This painting by Harold Town (1924–1990) is both a grand culmination of his Set paintings and a transition toward his next series of works, where geometric discipline will prevail. Two open rectangular frames, just inside the edges of the canvas, are superimposed over the jostling animated forms that spill across the canvas from left to right. The painting is dedicated to Pearl McCarthy, the long-time art critic of the Globe and Mail who had recently died, and who had first noticed Town in his student graduation show and written in support of his work ever since. 


Harold Town, In Memory of Pearl McCarthy, 1964

Harold Town, In Memory of Pearl McCarthy, 1964
Oil and Lucite on canvas, 205.7 x 188 cm, private collection 

McCarthy’s presence is suggested by an organic form at the left that contains dispersing shreds of cellular patterning and a throbbing cluster of tiny coloured shapes. As though issuing from her mouth, three great speech bubbles take up the right, while the spaces between them form undulating feminine shapes. Set just off the vertical axis of the painting are two framed rectangles, picture frames within the picture. The “doughnut” patterning inside them is related to the patterning within the adjacent speech bubbles—McCarthy is discussing Town’s paintings. By changing the size of the doughnuts in different areas of the composition, the artist creates visual gradients that suggest fluctuating depth behind the surface. The symmetrical and formal distribution of irregular shapes within the painting creates a sense of dynamic authority. Town interweaves many levels of association within this work.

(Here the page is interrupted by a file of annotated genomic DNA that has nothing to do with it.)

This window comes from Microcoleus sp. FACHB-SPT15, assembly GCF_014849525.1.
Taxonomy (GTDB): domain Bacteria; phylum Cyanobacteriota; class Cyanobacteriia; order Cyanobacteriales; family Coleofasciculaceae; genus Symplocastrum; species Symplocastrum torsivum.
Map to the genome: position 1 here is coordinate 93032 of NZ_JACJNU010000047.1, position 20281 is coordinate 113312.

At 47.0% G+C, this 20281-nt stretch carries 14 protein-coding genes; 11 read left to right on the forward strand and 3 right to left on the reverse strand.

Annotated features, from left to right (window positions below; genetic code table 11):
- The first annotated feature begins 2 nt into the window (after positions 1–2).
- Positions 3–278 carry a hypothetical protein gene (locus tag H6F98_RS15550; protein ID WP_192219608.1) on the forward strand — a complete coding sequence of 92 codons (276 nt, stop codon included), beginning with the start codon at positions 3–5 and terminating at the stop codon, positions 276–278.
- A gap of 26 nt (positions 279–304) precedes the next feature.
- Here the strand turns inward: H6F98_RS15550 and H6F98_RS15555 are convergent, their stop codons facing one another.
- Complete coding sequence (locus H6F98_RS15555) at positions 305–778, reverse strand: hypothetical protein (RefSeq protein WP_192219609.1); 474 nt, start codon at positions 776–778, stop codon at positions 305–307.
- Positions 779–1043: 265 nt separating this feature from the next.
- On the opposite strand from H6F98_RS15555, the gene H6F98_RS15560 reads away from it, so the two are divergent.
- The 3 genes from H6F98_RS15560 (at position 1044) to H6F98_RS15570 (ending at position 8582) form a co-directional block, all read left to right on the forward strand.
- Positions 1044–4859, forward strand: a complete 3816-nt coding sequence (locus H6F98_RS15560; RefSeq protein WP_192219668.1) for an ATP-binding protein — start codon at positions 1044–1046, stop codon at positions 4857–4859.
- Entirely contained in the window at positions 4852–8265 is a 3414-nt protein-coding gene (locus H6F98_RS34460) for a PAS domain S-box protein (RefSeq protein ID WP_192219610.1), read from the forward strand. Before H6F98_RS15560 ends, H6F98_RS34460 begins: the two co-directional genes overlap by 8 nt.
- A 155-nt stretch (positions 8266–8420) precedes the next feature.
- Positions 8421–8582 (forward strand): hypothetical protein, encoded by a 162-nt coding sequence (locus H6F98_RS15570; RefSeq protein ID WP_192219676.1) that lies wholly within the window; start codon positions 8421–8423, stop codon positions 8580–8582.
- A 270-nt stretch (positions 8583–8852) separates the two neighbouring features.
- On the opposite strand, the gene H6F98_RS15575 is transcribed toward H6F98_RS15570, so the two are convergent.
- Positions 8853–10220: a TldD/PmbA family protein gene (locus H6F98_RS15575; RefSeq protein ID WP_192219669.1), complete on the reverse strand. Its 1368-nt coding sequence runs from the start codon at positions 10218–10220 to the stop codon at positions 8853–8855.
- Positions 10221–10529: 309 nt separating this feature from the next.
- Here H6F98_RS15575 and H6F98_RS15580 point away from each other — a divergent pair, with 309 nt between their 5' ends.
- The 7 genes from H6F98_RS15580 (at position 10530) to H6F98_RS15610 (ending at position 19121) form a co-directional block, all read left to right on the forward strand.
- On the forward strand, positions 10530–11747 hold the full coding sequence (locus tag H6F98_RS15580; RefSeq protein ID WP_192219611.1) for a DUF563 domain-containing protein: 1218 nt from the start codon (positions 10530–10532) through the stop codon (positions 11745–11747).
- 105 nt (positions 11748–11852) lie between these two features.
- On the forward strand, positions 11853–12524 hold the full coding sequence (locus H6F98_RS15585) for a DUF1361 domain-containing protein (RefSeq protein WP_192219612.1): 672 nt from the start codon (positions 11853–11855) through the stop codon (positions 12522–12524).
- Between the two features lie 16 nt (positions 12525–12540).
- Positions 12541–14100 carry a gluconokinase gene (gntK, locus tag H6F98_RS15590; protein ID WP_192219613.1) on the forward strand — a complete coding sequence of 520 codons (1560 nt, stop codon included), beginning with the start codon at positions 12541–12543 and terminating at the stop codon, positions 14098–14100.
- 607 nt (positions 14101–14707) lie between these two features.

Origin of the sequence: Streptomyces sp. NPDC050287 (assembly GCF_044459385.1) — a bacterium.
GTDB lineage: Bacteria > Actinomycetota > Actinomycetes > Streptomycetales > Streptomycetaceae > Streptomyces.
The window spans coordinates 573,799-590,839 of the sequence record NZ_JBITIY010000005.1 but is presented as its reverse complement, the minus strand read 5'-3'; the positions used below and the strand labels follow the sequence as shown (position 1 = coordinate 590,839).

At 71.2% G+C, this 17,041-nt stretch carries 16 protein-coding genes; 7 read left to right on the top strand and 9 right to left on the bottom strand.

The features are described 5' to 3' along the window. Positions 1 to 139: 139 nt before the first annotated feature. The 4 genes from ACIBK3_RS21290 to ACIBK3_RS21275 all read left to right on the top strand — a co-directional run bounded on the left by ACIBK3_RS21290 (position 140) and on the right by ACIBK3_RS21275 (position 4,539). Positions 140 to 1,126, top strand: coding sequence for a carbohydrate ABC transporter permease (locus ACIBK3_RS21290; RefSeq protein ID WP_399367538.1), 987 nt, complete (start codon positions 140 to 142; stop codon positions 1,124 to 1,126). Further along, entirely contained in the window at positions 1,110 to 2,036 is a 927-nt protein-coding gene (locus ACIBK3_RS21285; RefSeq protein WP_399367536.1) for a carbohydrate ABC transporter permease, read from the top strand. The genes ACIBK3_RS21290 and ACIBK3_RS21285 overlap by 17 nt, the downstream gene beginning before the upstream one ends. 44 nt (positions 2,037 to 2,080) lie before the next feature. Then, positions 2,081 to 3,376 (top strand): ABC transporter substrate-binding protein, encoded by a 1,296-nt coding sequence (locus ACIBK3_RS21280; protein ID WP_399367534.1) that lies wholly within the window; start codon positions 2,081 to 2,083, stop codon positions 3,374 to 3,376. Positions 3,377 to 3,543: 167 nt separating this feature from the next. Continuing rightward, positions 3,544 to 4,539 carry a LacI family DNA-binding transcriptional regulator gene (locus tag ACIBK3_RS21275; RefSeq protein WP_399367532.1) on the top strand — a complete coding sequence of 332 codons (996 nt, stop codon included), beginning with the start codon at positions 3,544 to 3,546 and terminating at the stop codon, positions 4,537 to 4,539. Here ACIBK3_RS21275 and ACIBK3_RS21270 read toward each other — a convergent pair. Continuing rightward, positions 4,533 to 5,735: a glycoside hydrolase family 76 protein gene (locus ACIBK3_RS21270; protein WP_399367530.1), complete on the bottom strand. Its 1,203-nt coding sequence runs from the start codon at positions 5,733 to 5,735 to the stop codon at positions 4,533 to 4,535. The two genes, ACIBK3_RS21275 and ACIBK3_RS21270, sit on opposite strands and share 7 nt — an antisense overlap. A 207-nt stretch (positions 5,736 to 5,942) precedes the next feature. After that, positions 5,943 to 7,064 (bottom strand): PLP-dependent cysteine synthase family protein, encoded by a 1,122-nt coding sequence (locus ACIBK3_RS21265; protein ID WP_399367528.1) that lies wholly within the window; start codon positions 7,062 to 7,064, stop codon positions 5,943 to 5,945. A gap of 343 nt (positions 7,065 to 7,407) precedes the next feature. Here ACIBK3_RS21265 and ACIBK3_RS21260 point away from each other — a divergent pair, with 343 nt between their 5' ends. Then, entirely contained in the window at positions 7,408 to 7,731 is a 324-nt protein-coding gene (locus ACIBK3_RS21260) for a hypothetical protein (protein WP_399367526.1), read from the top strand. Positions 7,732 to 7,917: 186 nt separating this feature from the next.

This Spotlight is excerpted from Harold Town: Life & Work by Gerta Moray. 

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